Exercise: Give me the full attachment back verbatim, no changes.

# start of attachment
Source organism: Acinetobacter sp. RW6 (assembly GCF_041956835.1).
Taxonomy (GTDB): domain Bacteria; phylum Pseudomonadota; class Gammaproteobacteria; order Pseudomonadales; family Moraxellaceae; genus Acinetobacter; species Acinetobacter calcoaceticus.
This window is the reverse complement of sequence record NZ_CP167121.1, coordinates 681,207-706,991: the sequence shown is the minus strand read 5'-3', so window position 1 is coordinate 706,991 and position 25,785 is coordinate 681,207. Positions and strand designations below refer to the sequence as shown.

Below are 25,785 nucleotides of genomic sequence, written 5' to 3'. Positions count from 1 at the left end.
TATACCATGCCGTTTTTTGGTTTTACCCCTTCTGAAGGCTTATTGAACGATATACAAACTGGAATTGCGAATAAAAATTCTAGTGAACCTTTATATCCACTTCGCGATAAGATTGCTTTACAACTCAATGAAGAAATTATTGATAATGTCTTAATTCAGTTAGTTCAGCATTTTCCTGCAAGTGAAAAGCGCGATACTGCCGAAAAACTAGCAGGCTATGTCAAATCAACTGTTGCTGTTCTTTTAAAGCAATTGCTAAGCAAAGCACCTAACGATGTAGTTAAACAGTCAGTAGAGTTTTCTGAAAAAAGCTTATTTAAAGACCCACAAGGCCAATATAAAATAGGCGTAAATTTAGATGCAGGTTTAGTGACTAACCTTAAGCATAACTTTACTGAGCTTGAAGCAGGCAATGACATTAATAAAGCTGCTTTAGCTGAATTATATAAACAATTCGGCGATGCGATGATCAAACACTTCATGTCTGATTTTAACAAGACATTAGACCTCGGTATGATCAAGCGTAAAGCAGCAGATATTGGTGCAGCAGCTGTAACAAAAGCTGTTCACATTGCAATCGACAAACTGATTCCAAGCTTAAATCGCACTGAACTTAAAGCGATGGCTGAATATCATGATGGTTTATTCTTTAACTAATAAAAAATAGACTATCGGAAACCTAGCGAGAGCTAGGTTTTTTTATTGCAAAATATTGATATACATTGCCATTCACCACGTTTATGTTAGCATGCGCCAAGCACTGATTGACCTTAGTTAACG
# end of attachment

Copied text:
Source organism: Acinetobacter sp. RW6 (assembly GCF_041956835.1).
Taxonomy (GTDB): domain Bacteria; phylum Pseudomonadota; class Gammaproteobacteria; order Pseudomonadales; family Moraxellaceae; genus Acinetobacter; species Acinetobacter calcoaceticus.
This window is the reverse complement of sequence record NZ_CP167121.1, coordinates 681,207-706,991: the sequence shown is the minus strand read 5'-3', so window position 1 is coordinate 706,991 and position 25,785 is coordinate 681,207. Positions and strand designations below refer to the sequence as shown.

Below are 25,785 nucleotides of genomic sequence, written 5' to 3'. Positions count from 1 at the left end.
TATACCATGCCGTTTTTTGGTTTTACCCCTTCTGAAGGCTTATTGAACGATATACAAACTGGAATTGCGAATAAAAATTCTAGTGAACCTTTATATCCACTTCGCGATAAGATTGCTTTACAACTCAATGAAGAAATTATTGATAATGTCTTAATTCAGTTAGTTCAGCATTTTCCTGCAAGTGAAAAGCGCGATACTGCCGAAAAACTAGCAGGCTATGTCAAATCAACTGTTGCTGTTCTTTTAAAGCAATTGCTAAGCAAAGCACCTAACGATGTAGTTAAACAGTCAGTAGAGTTTTCTGAAAAAAGCTTATTTAAAGACCCACAAGGCCAATATAAAATAGGCGTAAATTTAGATGCAGGTTTAGTGACTAACCTTAAGCATAACTTTACTGAGCTTGAAGCAGGCAATGACATTAATAAAGCTGCTTTAGCTGAATTATATAAACAATTCGGCGATGCGATGATCAAACACTTCATGTCTGATTTTAACAAGACATTAGACCTCGGTATGATCAAGCGTAAAGCAGCAGATATTGGTGCAGCAGCTGTAACAAAAGCTGTTCACATTGCAATCGACAAACTGATTCCAAGCTTAAATCGCACTGAACTTAAAGCGATGGCTGAATATCATGATGGTTTATTCTTTAACTAATAAAAAATAGACTATCGGAAACCTAGCGAGAGCTAGGTTTTTTTATTGCAAAATATTGATATACATTGCCATTCACCACGTTTATGTTAGCATGCGCCAAGCACTGATTGACCTTAGTTAACG